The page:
The majority of lenders have had to comply with recent government policy changes and now are only able to offer up to 65% of your home’s value for the LOC. Your local credit unions and a few others are still able to offer up to 80%.

         The other type of LOC is an unsecured product. With this one, you go to your bank and if your credit history is strong, they may give you a LOC. You are still able to use the funds for anything you need. Interest rates are often better than those available on a credit card. It can be a great tool for life’s bigger expenses such as a new furnace. Many lenders will still even allow you to use the LOC for the down payment on your new home. But the LOC can also work against you. First of all, you have to be disciplined enough to repay more than the interest only payments the lender will require. Set your repayment amount to 3% of the balance and you will be on the right track. As a part of the rule changes mentioned previously, we now have to calculate 3% as the monthly payment when qualifying you for a mortgage so carrying a high balance can hinder you come time to purchase a new home.

Use the LOC wisely my mortgage minions. That’s all.

9 Mar

Bank of Canada Maintains Rate At 1/2% Target


Posted by: Val Thibault

To no one’s surprise, the Bank of Canada announced today that it would leave its overnight rate target at 1/2%, just as it did on January 20 when it last met. The Bank noted that financial market volatility has slowed since the last meeting and oil prices and the Canadian dollar have strengthened. Consumer spending continues to underpin the economy as employment growth has held up despite continued weakness in the energy sector. Business investment is weak, owing largely to the demise of oil industry capital expenditure, but non-oil exports have rebounded owing to the weaker Canadian dollar. The Bank’s inflation assessment remains benign.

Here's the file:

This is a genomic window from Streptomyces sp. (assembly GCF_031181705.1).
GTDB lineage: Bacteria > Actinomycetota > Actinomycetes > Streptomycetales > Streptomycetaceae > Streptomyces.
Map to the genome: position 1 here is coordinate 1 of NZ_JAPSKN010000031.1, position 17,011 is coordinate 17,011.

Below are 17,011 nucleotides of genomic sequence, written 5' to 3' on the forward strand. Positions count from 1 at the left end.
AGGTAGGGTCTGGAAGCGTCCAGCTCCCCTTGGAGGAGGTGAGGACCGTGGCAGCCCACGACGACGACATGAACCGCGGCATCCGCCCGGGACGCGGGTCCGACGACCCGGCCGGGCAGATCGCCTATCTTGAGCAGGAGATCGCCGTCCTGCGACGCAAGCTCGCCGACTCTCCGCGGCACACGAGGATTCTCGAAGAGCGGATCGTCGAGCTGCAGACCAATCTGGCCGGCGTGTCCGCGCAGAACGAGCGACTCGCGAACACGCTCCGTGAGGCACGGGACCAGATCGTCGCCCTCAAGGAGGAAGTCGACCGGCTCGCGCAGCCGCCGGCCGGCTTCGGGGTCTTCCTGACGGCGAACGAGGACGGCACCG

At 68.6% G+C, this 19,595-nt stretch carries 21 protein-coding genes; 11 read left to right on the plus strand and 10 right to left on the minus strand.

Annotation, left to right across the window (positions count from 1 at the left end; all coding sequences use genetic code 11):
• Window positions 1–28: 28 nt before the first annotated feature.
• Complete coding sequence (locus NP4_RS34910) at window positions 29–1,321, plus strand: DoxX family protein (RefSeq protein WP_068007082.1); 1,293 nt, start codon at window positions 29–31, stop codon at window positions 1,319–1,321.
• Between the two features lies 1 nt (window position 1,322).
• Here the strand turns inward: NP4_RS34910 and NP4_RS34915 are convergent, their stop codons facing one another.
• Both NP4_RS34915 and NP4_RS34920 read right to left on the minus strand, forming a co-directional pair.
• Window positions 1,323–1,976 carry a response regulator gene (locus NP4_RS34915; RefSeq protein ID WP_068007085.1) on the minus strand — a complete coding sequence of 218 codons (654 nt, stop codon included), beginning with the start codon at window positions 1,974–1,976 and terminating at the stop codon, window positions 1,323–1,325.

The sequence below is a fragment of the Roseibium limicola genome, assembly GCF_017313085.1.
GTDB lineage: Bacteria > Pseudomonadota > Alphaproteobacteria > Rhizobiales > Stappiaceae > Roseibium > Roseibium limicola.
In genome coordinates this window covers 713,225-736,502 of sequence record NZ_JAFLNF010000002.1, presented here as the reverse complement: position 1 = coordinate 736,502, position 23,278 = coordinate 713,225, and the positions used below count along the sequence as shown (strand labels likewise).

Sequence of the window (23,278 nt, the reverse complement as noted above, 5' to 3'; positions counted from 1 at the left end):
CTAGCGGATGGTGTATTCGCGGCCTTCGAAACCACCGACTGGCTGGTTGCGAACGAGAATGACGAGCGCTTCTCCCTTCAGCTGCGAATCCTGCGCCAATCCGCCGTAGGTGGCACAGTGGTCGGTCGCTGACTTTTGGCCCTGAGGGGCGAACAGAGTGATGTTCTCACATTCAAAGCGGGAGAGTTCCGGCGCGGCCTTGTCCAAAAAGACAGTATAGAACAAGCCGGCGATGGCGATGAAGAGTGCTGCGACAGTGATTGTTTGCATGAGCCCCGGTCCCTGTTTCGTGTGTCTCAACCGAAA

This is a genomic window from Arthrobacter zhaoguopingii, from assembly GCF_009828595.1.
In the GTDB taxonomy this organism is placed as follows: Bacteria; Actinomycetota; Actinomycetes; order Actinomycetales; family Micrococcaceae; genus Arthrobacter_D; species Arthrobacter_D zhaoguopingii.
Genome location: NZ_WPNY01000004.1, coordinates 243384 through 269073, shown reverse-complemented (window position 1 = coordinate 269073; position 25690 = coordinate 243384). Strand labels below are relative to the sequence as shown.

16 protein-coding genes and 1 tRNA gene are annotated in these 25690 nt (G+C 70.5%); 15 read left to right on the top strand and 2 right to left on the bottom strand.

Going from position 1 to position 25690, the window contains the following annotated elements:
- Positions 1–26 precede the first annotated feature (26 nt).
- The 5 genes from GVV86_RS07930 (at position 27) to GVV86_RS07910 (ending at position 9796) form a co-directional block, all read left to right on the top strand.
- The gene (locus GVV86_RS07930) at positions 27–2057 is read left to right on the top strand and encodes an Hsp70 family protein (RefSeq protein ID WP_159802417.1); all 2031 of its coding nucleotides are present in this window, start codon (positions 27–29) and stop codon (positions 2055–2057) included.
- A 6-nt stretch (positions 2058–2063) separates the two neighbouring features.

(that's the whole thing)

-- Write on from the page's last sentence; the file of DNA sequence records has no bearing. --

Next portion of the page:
The Bank continues to anticipate significant fiscal stimulus in the federal budget slated for March 22 and will incorporate their assessment of the economic effects of such stimulus in their April projection. End of story.

What is more interesting is that today marks the seventh anniversary of the post-financial-crisis bull market in stocks. In March 2009, few people would have imagined that stock markets were on the precipice of a major and sustained recovery as the global economy was suffering the near-collapse of the banking system and the economy was in recession. But stocks have climbed that wall of worry more or less ever since thanks to enormously accommodative monetary policy. As Bank of America Merrill Lynch analysts point out in a note today, seven years of positive stock market returns came from 619 global interest rate cuts, $10.4 trillion worth of asset purchases by central banks, and $9 trillion worth of global government debt yielding zero percent or less.